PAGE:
This is the fifth blog in the series focused on PCI DSS, written by an AT&T Cybersecurity consultant. See the first blog relating to IAM and PCI DSS here. See the second blog on PCI DSS reporting details to ensure when contracting quarterly CDE tests here. The third blog on network and data flow diagrams for PCI DSS compliance is here. The fourth blog on API testing for compliance is here.

As a risk-based response to the continuous, and varied assaults on our systems by criminals, the PCI DSS standard requires a minimum of 20 technical scans per full year for merchants, and 21 for third-party service providers (TPSPs) The table below lists them.

New entities going through compliance for the first time can provide just the most recent quarter’s worth of each of the applicable scans (and rescans, if necessary) as long as they are “clean”, i.e., they passed all the required elements with no critical or serious findings.

Some of the standard’s requirements must be performed “periodically” which is in quotes because the standard does not define the period covered by that term. As a result, QSAs look to clients to use their risk assessments to define and justify periodicity for the various contexts in which the DSS grants discretion to the assessed entity. Each period thus derived should then be documented in the Entity’s Policy, Procedure, compliance calendar, or internal standards documentation set as appropriate.

Some of the scans prescribed by the standard must be completed quarterly, others annually, and all have the caveat: “and repeated after a significant change”, this accounts for the qualifier “minimum” adjacent to the initial scan counts above.

Please refer to separate guidance on what constitutes a “significant change”.

PCI is VERY unforgiving if ASV scans do not occur within a 90-92 day cadence. Remedial or correction scans must be provided as soon as practicable to prove that the CDE was vulnerable for the shortest practical period. A client may not wait for the next month’s scan to prove remediation. However, if a vulnerability takes a long time to fix, documentation of following the process and mitigating arrangements (such as additional firewall or IDS/IPS configurations) will need to be shown instead.

Many entities miss four of the required quarterly scans since they are not explicitly defined in the Standard but are referenced in Section (not Requirement) 3.1 of the Report on Compliance, which asks about the environment and methodology used to confirm the scope of the CDE. (Requirement 3.1 is in Section 6 of the ROC).

The scan they miss is the one that answers the question “how did you prove there is no cardholder data (CHD) outside the Cardholder Data Environment (CDE)”. Since Requirement 3.1.b asks for proof of a quarterly process to ensure that all legitimate CHD is identified and removed when its retention limit expires, it follows that the scans for unexpected CHD should be subject to at least the same periodicity.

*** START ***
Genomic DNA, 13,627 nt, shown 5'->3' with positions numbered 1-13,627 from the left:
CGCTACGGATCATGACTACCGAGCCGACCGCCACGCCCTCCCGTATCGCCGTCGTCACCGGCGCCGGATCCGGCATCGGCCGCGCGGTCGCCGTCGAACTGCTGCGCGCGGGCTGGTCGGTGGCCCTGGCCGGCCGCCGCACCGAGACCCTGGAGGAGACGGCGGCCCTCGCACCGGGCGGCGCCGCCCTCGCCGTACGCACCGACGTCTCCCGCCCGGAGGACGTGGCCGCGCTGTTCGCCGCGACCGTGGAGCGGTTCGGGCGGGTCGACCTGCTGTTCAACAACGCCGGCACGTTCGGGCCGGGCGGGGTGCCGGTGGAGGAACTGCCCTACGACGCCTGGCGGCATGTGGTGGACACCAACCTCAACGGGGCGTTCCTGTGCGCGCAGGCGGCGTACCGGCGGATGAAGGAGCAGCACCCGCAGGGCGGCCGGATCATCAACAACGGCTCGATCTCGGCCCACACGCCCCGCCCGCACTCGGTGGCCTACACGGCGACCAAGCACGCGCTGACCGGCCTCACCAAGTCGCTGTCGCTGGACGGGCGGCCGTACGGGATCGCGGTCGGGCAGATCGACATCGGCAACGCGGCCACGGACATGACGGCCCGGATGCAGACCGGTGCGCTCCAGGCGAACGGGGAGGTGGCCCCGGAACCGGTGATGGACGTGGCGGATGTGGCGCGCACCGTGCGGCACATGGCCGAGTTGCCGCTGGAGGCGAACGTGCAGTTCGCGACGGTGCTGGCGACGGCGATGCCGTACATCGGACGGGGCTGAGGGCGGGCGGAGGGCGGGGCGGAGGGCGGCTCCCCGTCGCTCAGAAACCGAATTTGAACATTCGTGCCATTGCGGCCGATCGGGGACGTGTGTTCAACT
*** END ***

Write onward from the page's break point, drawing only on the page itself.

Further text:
In fact, unexpected CHD can be a breach risk, and while processes should ensure unexpected CHD is impossible to create, staffers can sometimes create ad-hoc processes to overcome limitations of the sanctioned ones. The unexpected CHD could become problematic in many ways. Physical and logical access may not be limited to those with a job-specific function; encryption may not be performed; the process is undocumented and therefore unmaintained; retention may be non-compliant with policies; disposal may be insecure or non-existent.

Two likely places to find unexpected CHD are the test (QA) environment, and operating system-, or web server application-, level crash dumps. For a large organization with many staff, we recommend scanning the systems of all personnel with direct primary account number (PAN) access or implementing a DLP solution that monitors everything real-time.

To close, every scan should be producing log information and even, possibly, alerts about security issues. Some organizations whitelist the tester to allow more in-depth testing after uncredentialed tests are complete, or if the blocking threshold is too low.

Please check the logs to ensure that you are seeing the testing and adjust thresholds or configurations appropriately. If you whitelist the tester or silence the alerts because you “know it’s coming from the testing”, remember to take them off the whitelist and re-enable the alerts after testing completes. It’s also good practice to review the logs and alerts anyway to make sure no-one piggybacked on the testing to achieve anything nefarious.

Required scans



PCI DSS v3.2.1 Reference


Non-CDE scans for escaped CHD

ROC Section 3.1 Question #2


Wireless scans



Internal network vulnerability scan



External vulnerability scan ASV


As needed

Rescans if problems were found


Annually and as needed

External penetration test


Annually and as needed

Internal penetration test


As needed

Remediation and rescan



(every six months for Service Providers)

Segmentation test


( for Service Providers)

Annually and as needed

Software vulnerability scan (different from 11.3)


As needed

After significant changes



AT&T Cybersecurity provides a broad range of consulting services to help you out in your journey to manage risk and keep your company secure. PCI-DSS consulting is only one of the areas where we can assist. Check out our services.